Biblical Archaeology Review 30:4, July/August 2004

Strata: Dan Urman, 1945–2004

Studied Synagogues and the Golan

By Victor Hurowitz

Dan Urman, of Ben-Gurion University’s Departments of Jewish History and of Bible, Archaeology and Ancient Near Eastern Studies, passed away in Beer-Sheva on March 14, 2004. He died of leukemia. He had taught at Ben-Gurion since 1979, attaining the rank of associate professor and serving periodically as chairman of the Jewish History department. He was also a popular leader of Biblical Archaeology Society tour groups to Israel.

Urman was born in Haifa, Palestine, in 1945. He began studying history and archaeology at the Hebrew University in Jerusalem. He received his B.A. in 1974 and his M.A. in 1976. In 1979, he completed his Ph.D. at New York University, where he wrote his dissertation on the Golan during the Roman and Byzantine periods. Professor Urman’s work on the Golan benefited from his service as team leader of the Association for Archeological Survey of Israel’s survey of Arab villages in Israel and as staff officer in the Israeli army in charge of archaeological affairs in the Golan. In these capacities he led excavations at a dozen different sites in the Golan.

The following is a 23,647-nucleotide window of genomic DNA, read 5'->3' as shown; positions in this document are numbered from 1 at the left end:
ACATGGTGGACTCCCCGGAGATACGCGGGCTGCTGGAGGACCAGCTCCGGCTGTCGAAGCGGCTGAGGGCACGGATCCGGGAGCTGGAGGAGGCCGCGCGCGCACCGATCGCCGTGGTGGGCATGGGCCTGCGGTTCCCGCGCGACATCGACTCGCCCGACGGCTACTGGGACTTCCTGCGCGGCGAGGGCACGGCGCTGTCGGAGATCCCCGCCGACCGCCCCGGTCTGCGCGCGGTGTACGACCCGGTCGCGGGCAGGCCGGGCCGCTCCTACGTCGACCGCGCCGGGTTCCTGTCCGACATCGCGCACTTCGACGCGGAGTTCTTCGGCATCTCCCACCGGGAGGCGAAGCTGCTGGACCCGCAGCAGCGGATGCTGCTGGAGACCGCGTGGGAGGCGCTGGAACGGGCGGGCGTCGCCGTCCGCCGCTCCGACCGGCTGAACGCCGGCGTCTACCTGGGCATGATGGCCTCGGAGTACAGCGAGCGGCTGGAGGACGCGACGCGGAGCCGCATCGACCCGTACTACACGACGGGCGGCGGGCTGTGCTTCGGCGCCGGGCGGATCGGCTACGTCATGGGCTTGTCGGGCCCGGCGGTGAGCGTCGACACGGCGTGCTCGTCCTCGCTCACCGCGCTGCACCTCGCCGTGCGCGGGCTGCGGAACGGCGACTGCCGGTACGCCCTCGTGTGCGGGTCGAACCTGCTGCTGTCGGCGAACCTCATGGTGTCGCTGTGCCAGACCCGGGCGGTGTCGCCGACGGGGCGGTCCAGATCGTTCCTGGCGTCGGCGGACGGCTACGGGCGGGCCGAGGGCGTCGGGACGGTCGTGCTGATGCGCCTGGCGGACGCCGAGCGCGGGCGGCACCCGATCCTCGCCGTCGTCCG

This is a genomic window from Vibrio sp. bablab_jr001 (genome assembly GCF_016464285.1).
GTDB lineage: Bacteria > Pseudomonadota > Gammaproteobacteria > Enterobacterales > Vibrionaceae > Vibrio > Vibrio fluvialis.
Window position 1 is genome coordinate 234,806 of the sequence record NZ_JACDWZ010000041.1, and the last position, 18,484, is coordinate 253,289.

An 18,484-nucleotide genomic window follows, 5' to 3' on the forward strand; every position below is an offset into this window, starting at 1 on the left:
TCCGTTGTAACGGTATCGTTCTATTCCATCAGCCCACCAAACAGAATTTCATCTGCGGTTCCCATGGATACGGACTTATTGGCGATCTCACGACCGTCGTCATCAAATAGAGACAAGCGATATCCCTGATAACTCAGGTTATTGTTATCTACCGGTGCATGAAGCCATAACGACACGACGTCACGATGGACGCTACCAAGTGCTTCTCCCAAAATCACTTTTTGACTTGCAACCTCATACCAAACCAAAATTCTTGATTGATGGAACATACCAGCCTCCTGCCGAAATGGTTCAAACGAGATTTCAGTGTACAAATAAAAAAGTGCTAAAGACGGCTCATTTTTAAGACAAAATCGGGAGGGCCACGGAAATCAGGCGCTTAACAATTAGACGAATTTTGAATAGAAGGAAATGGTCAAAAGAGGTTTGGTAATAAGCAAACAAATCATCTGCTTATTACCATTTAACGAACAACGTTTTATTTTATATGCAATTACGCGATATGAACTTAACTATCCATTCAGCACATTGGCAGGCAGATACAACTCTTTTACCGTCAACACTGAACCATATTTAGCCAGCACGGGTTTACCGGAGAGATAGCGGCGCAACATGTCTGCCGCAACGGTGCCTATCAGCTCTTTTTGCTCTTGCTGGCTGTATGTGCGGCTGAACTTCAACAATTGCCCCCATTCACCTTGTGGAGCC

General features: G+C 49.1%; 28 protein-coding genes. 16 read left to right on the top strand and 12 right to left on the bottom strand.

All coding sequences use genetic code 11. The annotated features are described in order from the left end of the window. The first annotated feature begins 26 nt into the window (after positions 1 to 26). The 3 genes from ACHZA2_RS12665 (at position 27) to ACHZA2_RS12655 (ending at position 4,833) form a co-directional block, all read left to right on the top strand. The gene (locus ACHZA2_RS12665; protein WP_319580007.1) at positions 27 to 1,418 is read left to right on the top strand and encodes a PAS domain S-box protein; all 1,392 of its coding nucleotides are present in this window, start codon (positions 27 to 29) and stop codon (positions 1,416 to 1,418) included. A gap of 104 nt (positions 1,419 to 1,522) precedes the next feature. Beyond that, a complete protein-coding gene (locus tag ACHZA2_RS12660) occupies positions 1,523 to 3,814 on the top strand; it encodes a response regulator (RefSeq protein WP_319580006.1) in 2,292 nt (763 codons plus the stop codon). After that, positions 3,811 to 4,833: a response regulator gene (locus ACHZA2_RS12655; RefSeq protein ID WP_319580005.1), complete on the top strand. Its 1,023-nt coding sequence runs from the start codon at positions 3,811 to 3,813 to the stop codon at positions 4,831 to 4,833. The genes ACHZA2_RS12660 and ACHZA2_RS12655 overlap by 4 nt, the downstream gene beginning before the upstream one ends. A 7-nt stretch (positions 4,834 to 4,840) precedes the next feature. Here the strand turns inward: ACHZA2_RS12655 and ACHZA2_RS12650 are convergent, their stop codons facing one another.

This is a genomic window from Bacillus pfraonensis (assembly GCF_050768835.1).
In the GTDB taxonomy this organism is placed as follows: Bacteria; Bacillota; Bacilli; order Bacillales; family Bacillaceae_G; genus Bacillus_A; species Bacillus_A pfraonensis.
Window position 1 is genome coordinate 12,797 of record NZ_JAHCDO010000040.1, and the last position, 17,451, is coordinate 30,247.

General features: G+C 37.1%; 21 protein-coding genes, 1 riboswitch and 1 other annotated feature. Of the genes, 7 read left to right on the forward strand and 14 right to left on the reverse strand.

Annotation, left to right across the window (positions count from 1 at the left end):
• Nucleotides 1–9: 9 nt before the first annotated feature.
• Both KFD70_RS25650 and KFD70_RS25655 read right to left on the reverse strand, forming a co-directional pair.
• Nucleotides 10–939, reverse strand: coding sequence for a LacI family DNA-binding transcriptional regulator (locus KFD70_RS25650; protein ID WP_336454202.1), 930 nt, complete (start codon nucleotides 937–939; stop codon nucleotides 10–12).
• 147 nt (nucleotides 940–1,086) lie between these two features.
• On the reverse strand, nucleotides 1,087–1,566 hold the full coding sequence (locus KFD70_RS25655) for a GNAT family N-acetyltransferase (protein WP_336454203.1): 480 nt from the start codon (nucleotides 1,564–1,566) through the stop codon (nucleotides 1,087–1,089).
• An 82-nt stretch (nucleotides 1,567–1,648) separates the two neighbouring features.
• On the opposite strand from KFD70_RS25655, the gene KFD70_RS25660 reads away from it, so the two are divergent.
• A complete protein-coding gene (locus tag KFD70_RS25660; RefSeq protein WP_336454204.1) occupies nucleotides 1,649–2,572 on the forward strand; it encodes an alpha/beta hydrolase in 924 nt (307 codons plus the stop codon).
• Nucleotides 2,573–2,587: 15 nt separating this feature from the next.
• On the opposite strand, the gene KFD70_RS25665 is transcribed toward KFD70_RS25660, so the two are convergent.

The pinnacle of Urman’s work on the Golan is his book-length essay, “Public Structures and Jewish Communities in the Golan Heights,” in Ancient Synagogues: Historical Analysis and Archaeological Discovery. This volume, which Urman co-edited, is considered to be among the most important recent publications in ancient synagogue research.

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